Response trends in groundfish varied by adult versus younger age classes. Significant negative trends were primarily found in adult female spawning biomass of Pacific cod, sablefish, and arrowtooth flounder (Fig. 4d); and neutral response by pollock (Table S1). Positive trends occurred for abundance of larval southern rock sole and juvenile pollock, and growth rate of juvenile sablefish (Fig. 4d). Although juvenile pollock declined during the PMH, increases post-PMH led the model to fit an increasing trend through 2018. Changes in abundance of pollock and northern rock sole larvae, and of Pacific cod larvae and juveniles were initially negative and saffron cod positive, but these trends were not sustained; this resulted in overall neutral trends (Table S1).

Commercial harvest trends in pounds and revenue were strongly negative for Pacific cod delivered to fishing ports throughout our study area, sockeye salmon for ports in the eastern study area and Chinook salmon in the west (Fig. 4e). Pollock harvest showed a negative trend at one port in the east and positive at one port in the west. There were fewer positive trends in harvest, primarily chum salmon and sablefish at a couple of ports in the east, and coho salmon and pollock at Kodiak in the west (Fig. 4e; Table S1).

Community analysis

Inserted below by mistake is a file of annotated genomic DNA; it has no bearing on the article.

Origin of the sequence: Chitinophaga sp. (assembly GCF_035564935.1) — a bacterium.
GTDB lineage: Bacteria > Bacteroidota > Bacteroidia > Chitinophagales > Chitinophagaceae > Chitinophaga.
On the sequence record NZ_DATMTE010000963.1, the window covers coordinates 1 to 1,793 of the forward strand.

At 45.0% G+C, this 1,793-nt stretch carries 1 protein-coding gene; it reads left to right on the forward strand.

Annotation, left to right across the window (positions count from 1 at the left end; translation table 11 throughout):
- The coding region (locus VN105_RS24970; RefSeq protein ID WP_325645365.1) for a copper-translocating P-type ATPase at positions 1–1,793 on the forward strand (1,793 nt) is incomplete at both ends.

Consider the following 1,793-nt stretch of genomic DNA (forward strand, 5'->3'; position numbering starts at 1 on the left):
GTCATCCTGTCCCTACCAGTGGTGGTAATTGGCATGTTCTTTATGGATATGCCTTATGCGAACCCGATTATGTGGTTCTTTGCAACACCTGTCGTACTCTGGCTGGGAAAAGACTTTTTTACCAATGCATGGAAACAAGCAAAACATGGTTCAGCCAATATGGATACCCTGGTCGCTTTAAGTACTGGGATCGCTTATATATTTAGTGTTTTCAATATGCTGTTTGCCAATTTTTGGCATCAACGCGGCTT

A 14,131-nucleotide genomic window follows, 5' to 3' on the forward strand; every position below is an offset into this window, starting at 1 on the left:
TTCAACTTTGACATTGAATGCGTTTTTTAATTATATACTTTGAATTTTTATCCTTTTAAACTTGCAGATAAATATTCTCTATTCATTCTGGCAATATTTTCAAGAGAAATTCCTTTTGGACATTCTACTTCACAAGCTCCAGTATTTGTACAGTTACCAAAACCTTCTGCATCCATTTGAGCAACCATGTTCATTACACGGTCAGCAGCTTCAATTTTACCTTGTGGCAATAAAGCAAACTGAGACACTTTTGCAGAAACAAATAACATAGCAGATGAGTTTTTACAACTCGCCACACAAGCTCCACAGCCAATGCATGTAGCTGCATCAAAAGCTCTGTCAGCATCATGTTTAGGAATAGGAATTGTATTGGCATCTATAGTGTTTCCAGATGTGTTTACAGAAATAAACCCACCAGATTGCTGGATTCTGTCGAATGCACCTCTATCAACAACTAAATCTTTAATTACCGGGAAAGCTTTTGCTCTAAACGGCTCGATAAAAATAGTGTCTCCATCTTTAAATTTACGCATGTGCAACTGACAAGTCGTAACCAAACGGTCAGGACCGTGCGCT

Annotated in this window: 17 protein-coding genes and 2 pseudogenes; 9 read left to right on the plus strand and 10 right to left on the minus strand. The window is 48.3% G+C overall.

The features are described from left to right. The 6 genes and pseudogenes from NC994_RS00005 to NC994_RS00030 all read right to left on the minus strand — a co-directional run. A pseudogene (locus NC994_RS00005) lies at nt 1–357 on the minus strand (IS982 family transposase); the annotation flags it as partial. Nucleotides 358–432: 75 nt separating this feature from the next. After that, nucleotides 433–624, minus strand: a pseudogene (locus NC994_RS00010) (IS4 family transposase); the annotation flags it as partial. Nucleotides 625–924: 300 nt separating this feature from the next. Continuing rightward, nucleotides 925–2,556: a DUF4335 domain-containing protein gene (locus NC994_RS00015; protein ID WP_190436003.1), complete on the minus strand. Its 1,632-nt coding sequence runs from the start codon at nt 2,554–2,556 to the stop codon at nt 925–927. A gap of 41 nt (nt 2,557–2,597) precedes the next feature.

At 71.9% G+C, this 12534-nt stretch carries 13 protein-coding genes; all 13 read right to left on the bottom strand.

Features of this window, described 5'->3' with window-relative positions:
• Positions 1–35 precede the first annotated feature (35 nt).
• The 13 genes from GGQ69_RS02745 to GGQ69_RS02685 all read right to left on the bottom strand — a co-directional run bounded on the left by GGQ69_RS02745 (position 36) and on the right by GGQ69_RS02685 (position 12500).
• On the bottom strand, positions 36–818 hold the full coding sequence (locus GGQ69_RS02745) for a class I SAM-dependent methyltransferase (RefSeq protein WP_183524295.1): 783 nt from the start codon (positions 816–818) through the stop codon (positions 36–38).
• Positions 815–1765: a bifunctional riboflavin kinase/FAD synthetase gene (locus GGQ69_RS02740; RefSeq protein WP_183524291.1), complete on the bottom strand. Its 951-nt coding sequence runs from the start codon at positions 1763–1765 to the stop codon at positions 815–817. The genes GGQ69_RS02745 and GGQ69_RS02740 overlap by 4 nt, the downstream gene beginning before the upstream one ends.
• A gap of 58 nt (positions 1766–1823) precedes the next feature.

Annual patterns in the combined community composition of our 187 time series of the GOA ecosystem showed distinct groupings of before and after the onset of the PMH in both the cluster analysis (Fig. 5a) and non-metric multidimensional scaling ordination (nMDS, 2 dimension, stress = 0.08; Fig. 5b). Whereas years were more tightly clustered during a period of relatively cold ocean temperatures (2010–2013; Fig. 1) before the PMH, there was greater distance among years after the onset of the PMH (2015–2018; Fig. 5a, b). The largest changes in directional vectors of the nMDS occurred during 2014–2015 and 2016–2017 (Fig. 5b). The temporal pattern in axis 1 of the nMDS reflects the common trend identified by DFA (Fig. 5c), whereas axis 2 reflects species that responded strongly to the 2015–2016 maximal intensity of the heatwave, then reverted to pre-heatwave state. The DFA common trend was highly correlated with nMDS axis 1 (r = 0.99), indicating that both methods identified the same pattern of response to the PMH. Correlation of individual time-series with nMDS axis 1 therefore closely followed those previously discussed for DFA results (Fig. S1a). Time series that most strongly correlated (> 0.40) with initial response then return to pre-PMH levels described by nMDS axis 2 included phytoplankton phenology, phytoplankton size, and forage fish growth and condition (Fig. S1b).